To be fair, some reforms have gone in the right direction. James Purnell, when he was in charge, decided that people should only get benefit to pay for a maximum of five bedrooms. Yet you can see from this example just how cautious the reform has been. For people who struggling to afford accommodation with two bedrooms, it will seem outrageous that others can going on having babies and getting more and more bedrooms at the expense of taxpayers. And people sometimes get benefit at a level based on expensive housing. Hence the scandalous case recently of one family getting £2,875 a week.

America was far more radical in its reforms. President Clinton agreed to a limit to the total number of years in a lifetime during which people could claim unemployment benefit. America was determined to do something about the benefits culture. Britain under Labour has merely strutted on the stage – posing, pontificating and making precious little difference.

What could be done? One idea – from the Centre for Social Justice - is to subsume housing benefit with many benefits into just a couple of major benefits. The benefits could be withdrawn at a slower rate than now when someone gets work, thus reducing the discouragement to getting a job. The trouble is that, other things being equal, this would cost a lot more.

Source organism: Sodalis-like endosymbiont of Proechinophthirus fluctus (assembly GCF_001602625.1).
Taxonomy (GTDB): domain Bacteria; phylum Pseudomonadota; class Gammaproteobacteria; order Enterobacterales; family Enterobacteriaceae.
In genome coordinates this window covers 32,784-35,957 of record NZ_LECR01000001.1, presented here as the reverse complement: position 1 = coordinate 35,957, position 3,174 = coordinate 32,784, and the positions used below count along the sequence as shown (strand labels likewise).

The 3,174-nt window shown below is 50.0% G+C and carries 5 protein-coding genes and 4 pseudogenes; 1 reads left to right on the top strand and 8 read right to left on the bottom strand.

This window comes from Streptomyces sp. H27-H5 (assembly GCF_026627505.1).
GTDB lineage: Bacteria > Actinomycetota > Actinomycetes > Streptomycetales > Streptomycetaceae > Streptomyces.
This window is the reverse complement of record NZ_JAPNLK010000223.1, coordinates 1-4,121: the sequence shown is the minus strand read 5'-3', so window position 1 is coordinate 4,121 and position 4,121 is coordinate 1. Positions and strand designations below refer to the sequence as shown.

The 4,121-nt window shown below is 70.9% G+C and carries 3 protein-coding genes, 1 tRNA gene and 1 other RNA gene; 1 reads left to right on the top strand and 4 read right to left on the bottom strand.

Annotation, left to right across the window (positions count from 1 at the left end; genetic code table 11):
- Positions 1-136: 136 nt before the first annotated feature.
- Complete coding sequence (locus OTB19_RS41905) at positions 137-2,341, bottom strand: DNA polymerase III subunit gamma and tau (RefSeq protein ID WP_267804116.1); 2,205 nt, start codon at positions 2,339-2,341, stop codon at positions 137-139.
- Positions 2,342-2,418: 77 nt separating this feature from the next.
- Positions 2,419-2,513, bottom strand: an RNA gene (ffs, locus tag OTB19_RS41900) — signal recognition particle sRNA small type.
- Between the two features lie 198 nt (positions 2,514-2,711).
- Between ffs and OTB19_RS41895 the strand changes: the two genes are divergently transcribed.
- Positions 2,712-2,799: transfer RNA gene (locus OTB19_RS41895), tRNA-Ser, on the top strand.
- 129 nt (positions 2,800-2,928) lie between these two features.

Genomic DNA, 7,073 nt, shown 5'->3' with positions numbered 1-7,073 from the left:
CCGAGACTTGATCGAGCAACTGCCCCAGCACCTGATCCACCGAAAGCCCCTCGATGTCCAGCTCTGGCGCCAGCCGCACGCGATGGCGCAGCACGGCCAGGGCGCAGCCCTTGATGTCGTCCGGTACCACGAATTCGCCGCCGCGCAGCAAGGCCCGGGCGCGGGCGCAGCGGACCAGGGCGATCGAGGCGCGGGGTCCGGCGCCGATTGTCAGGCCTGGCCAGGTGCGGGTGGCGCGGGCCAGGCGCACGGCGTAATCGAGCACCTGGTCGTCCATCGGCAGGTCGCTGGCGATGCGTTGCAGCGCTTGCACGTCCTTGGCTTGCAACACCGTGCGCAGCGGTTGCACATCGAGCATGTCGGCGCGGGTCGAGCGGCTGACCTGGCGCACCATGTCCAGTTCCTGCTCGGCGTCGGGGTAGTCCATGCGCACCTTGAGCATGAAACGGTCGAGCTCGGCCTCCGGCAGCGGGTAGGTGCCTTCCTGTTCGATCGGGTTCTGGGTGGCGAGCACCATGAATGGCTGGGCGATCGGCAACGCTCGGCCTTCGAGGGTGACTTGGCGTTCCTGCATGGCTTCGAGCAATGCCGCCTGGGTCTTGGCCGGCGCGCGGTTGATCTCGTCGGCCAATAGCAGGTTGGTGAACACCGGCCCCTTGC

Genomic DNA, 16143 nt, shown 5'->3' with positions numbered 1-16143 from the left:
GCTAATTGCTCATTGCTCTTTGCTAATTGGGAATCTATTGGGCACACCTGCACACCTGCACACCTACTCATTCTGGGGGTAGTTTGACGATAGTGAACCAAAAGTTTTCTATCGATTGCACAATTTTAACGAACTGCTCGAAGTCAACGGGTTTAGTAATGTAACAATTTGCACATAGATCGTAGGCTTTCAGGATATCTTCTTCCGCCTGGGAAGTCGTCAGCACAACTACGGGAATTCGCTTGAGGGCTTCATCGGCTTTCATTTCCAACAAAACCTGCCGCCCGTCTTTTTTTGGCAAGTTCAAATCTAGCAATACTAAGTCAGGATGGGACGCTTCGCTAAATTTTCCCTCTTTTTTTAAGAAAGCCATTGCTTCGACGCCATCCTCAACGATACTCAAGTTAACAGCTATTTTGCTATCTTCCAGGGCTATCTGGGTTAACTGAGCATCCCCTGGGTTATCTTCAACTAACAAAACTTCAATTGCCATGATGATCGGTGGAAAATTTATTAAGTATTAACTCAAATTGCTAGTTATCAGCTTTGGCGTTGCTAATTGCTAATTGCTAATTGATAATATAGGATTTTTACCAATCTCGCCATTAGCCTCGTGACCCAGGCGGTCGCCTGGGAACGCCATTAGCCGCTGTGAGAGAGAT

The truly radical idea would be do something like that but significantly reduce the amount paid and leave it to the recipient entirely what accommodation is rented – if any. That would provide a powerful incentive to lodge with relatives or to go to a different area with lower rents.

But has Britain got the guts to do this sort of thing? I would like to think so but there is every reason to doubt it. The upper middle class elite does not get the seriousness of the problem. The BBC, the readers of Guardian and the Independent believe that their support for generous benefits makes them into generous, good people. Unfortunately it does not. It results instead in the continuance of a welfare dependant lower class with tremendously damaging social effects both to the poor themselves and everyone else.

(This is the unedited version of an article that appeared in the Daily Express today.)